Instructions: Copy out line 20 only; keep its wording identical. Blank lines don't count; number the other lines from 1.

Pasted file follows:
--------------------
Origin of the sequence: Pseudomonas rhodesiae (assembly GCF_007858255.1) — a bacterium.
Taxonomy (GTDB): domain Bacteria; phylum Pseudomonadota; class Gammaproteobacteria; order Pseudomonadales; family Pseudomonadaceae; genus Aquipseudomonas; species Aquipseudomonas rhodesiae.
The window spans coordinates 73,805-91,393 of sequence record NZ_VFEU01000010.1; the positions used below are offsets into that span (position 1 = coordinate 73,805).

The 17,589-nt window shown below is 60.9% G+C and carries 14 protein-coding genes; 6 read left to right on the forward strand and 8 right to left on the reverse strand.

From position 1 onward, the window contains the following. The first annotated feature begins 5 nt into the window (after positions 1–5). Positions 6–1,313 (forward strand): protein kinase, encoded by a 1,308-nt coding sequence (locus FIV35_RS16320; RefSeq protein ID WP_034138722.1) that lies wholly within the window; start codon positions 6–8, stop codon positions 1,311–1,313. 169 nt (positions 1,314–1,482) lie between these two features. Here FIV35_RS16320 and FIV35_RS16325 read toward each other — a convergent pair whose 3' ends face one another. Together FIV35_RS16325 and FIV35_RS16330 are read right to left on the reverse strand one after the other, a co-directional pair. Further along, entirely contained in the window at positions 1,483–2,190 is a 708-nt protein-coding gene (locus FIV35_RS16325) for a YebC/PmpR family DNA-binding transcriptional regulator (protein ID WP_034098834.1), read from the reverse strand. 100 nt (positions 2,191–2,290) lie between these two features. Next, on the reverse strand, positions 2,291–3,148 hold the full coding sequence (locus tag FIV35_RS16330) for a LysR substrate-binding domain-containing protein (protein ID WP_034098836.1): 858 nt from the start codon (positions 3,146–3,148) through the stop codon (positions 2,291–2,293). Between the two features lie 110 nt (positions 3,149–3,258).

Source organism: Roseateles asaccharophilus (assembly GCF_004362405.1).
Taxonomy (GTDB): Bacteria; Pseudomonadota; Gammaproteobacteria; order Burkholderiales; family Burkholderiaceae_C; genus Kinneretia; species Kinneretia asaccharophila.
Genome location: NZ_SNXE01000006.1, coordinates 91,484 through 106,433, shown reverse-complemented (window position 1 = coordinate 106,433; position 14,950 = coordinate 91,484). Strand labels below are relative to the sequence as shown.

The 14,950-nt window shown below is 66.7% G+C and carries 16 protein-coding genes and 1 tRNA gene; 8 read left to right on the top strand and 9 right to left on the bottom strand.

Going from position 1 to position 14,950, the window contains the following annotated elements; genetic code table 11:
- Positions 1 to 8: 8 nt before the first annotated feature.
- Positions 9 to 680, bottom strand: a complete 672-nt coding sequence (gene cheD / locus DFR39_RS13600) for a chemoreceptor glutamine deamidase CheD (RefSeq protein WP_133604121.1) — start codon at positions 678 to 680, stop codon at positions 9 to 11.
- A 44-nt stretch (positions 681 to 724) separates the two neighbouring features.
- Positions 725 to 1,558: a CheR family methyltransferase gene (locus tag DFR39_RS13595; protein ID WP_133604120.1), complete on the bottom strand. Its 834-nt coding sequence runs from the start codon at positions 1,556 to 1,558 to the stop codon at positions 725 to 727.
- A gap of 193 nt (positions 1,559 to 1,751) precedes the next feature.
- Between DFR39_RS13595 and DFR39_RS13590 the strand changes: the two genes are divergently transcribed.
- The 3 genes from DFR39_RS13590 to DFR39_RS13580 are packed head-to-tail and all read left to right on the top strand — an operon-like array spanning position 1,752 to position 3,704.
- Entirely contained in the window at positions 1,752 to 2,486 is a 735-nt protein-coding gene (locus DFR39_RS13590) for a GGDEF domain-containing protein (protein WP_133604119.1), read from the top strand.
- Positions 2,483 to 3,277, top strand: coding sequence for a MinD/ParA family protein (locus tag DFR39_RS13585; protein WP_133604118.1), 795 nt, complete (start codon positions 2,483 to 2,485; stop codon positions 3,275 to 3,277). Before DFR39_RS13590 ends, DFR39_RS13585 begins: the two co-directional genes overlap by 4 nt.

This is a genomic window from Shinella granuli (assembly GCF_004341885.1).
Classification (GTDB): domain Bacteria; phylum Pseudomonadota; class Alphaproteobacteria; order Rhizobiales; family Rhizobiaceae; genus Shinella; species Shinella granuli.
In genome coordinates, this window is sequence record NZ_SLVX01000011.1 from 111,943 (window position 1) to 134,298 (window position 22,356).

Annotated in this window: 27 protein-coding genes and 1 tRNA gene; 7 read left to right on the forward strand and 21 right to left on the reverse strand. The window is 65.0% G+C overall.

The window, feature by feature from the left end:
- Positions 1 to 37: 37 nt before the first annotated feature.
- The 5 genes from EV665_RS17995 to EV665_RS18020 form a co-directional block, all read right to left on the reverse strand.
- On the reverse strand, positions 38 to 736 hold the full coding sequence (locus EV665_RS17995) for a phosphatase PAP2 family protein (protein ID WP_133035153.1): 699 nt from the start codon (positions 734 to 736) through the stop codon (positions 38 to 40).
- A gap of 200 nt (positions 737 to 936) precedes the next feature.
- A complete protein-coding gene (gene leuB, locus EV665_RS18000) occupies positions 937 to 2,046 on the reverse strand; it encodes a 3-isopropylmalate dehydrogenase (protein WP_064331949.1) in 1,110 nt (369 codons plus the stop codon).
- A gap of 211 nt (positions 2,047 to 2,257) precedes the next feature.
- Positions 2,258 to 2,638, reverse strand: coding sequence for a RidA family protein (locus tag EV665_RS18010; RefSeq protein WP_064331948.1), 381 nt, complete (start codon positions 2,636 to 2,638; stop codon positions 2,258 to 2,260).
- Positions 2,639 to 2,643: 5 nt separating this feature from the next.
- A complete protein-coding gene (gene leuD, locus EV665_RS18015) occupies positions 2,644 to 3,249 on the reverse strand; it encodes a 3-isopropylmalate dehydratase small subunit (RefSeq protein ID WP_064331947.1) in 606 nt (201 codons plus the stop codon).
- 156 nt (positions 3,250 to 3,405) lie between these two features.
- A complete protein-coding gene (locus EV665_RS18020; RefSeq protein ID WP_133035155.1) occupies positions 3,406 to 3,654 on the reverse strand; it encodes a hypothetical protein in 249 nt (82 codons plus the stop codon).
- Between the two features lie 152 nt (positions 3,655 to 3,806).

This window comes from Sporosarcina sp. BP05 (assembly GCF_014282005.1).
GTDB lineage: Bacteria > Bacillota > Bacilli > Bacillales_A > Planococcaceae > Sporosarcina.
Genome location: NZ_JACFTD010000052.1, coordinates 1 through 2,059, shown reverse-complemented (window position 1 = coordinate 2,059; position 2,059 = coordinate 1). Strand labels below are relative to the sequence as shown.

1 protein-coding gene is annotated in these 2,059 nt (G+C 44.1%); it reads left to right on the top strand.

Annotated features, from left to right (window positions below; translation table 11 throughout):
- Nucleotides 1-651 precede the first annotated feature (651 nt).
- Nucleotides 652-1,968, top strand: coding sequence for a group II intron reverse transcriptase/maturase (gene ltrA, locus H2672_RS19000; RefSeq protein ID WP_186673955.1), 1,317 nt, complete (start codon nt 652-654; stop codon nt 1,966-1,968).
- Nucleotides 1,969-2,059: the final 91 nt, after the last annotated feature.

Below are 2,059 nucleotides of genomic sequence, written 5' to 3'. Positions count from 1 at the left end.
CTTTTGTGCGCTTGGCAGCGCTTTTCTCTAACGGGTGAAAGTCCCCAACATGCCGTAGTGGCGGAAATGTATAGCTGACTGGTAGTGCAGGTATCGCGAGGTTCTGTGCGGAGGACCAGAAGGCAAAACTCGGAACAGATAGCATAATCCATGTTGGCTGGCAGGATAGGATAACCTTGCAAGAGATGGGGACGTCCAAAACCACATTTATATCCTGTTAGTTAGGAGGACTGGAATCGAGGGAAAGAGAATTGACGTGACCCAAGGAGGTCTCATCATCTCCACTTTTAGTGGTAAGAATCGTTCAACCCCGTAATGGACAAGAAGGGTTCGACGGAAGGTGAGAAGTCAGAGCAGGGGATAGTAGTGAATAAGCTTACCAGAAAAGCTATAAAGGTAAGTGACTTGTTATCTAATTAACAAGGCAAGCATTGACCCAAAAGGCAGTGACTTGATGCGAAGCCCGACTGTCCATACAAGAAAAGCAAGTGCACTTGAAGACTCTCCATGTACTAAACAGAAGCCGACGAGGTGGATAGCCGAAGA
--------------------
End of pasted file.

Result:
This is a genomic window from Shinella granuli (assembly GCF_004341885.1).